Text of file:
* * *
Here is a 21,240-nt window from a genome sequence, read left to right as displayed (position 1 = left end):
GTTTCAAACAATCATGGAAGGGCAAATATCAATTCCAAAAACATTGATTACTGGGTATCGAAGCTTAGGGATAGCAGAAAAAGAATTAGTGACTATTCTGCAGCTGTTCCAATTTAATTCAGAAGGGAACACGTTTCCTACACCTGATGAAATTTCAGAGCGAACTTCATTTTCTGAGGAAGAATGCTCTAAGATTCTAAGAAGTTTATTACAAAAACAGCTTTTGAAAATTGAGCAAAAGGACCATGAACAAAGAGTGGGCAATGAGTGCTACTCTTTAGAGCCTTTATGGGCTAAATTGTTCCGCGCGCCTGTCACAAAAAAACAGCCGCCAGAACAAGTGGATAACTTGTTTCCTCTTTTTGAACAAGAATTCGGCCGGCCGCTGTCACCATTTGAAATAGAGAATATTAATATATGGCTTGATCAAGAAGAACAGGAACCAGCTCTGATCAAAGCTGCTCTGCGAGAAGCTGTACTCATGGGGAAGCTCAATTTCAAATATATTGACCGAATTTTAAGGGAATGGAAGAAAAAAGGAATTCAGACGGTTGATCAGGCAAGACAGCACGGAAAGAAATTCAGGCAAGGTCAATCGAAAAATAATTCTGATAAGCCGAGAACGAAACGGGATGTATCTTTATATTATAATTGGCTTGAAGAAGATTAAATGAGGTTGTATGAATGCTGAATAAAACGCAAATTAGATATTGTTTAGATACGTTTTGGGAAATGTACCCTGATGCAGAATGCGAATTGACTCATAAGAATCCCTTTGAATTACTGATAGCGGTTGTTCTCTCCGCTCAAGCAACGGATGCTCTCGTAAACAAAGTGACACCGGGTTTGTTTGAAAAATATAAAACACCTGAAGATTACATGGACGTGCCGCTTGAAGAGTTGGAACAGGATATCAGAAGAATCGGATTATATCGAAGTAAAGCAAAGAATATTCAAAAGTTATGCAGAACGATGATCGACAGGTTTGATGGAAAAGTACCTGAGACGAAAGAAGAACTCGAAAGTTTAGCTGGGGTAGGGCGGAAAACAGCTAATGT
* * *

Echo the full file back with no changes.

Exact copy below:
Here is a 21,240-nt window from a genome sequence, read left to right as displayed (position 1 = left end):
GTTTCAAACAATCATGGAAGGGCAAATATCAATTCCAAAAACATTGATTACTGGGTATCGAAGCTTAGGGATAGCAGAAAAAGAATTAGTGACTATTCTGCAGCTGTTCCAATTTAATTCAGAAGGGAACACGTTTCCTACACCTGATGAAATTTCAGAGCGAACTTCATTTTCTGAGGAAGAATGCTCTAAGATTCTAAGAAGTTTATTACAAAAACAGCTTTTGAAAATTGAGCAAAAGGACCATGAACAAAGAGTGGGCAATGAGTGCTACTCTTTAGAGCCTTTATGGGCTAAATTGTTCCGCGCGCCTGTCACAAAAAAACAGCCGCCAGAACAAGTGGATAACTTGTTTCCTCTTTTTGAACAAGAATTCGGCCGGCCGCTGTCACCATTTGAAATAGAGAATATTAATATATGGCTTGATCAAGAAGAACAGGAACCAGCTCTGATCAAAGCTGCTCTGCGAGAAGCTGTACTCATGGGGAAGCTCAATTTCAAATATATTGACCGAATTTTAAGGGAATGGAAGAAAAAAGGAATTCAGACGGTTGATCAGGCAAGACAGCACGGAAAGAAATTCAGGCAAGGTCAATCGAAAAATAATTCTGATAAGCCGAGAACGAAACGGGATGTATCTTTATATTATAATTGGCTTGAAGAAGATTAAATGAGGTTGTATGAATGCTGAATAAAACGCAAATTAGATATTGTTTAGATACGTTTTGGGAAATGTACCCTGATGCAGAATGCGAATTGACTCATAAGAATCCCTTTGAATTACTGATAGCGGTTGTTCTCTCCGCTCAAGCAACGGATGCTCTCGTAAACAAAGTGACACCGGGTTTGTTTGAAAAATATAAAACACCTGAAGATTACATGGACGTGCCGCTTGAAGAGTTGGAACAGGATATCAGAAGAATCGGATTATATCGAAGTAAAGCAAAGAATATTCAAAAGTTATGCAGAACGATGATCGACAGGTTTGATGGAAAAGTACCTGAGACGAAAGAAGAACTCGAAAGTTTAGCTGGGGTAGGGCGGAAAACAGCTAATGT